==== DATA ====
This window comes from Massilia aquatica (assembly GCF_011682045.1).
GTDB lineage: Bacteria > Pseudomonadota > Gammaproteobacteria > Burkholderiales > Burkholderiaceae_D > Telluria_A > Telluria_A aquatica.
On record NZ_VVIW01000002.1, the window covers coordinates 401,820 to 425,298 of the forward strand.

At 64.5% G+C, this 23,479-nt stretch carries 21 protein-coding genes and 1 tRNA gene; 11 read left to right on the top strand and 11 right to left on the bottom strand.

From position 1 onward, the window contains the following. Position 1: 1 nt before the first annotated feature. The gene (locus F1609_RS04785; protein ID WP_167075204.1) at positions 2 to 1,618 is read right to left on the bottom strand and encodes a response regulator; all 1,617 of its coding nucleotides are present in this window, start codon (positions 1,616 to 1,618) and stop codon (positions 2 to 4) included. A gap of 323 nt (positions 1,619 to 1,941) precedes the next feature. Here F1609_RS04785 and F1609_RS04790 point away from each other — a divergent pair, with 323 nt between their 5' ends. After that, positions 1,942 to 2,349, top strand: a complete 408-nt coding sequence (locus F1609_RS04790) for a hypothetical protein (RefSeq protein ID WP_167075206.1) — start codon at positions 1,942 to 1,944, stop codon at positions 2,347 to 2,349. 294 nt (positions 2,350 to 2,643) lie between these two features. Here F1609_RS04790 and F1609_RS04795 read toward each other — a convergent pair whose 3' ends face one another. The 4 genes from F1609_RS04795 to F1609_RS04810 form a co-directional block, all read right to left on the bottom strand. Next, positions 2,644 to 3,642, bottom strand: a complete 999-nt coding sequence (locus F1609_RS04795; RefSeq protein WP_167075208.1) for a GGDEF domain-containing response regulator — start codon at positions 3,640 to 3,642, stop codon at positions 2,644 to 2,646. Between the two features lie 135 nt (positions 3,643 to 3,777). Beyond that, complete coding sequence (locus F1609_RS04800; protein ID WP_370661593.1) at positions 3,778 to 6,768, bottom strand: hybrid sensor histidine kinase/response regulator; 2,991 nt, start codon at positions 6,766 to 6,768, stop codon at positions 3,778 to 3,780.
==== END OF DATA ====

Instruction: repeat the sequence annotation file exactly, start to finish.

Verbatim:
This window comes from Massilia aquatica (assembly GCF_011682045.1).
GTDB lineage: Bacteria > Pseudomonadota > Gammaproteobacteria > Burkholderiales > Burkholderiaceae_D > Telluria_A > Telluria_A aquatica.
On record NZ_VVIW01000002.1, the window covers coordinates 401,820 to 425,298 of the forward strand.

At 64.5% G+C, this 23,479-nt stretch carries 21 protein-coding genes and 1 tRNA gene; 11 read left to right on the top strand and 11 right to left on the bottom strand.

From position 1 onward, the window contains the following. Position 1: 1 nt before the first annotated feature. The gene (locus F1609_RS04785; protein ID WP_167075204.1) at positions 2 to 1,618 is read right to left on the bottom strand and encodes a response regulator; all 1,617 of its coding nucleotides are present in this window, start codon (positions 1,616 to 1,618) and stop codon (positions 2 to 4) included. A gap of 323 nt (positions 1,619 to 1,941) precedes the next feature. Here F1609_RS04785 and F1609_RS04790 point away from each other — a divergent pair, with 323 nt between their 5' ends. After that, positions 1,942 to 2,349, top strand: a complete 408-nt coding sequence (locus F1609_RS04790) for a hypothetical protein (RefSeq protein ID WP_167075206.1) — start codon at positions 1,942 to 1,944, stop codon at positions 2,347 to 2,349. 294 nt (positions 2,350 to 2,643) lie between these two features. Here F1609_RS04790 and F1609_RS04795 read toward each other — a convergent pair whose 3' ends face one another. The 4 genes from F1609_RS04795 to F1609_RS04810 form a co-directional block, all read right to left on the bottom strand. Next, positions 2,644 to 3,642, bottom strand: a complete 999-nt coding sequence (locus F1609_RS04795; RefSeq protein WP_167075208.1) for a GGDEF domain-containing response regulator — start codon at positions 3,640 to 3,642, stop codon at positions 2,644 to 2,646. Between the two features lie 135 nt (positions 3,643 to 3,777). Beyond that, complete coding sequence (locus F1609_RS04800; protein ID WP_370661593.1) at positions 3,778 to 6,768, bottom strand: hybrid sensor histidine kinase/response regulator; 2,991 nt, start codon at positions 6,766 to 6,768, stop codon at positions 3,778 to 3,780.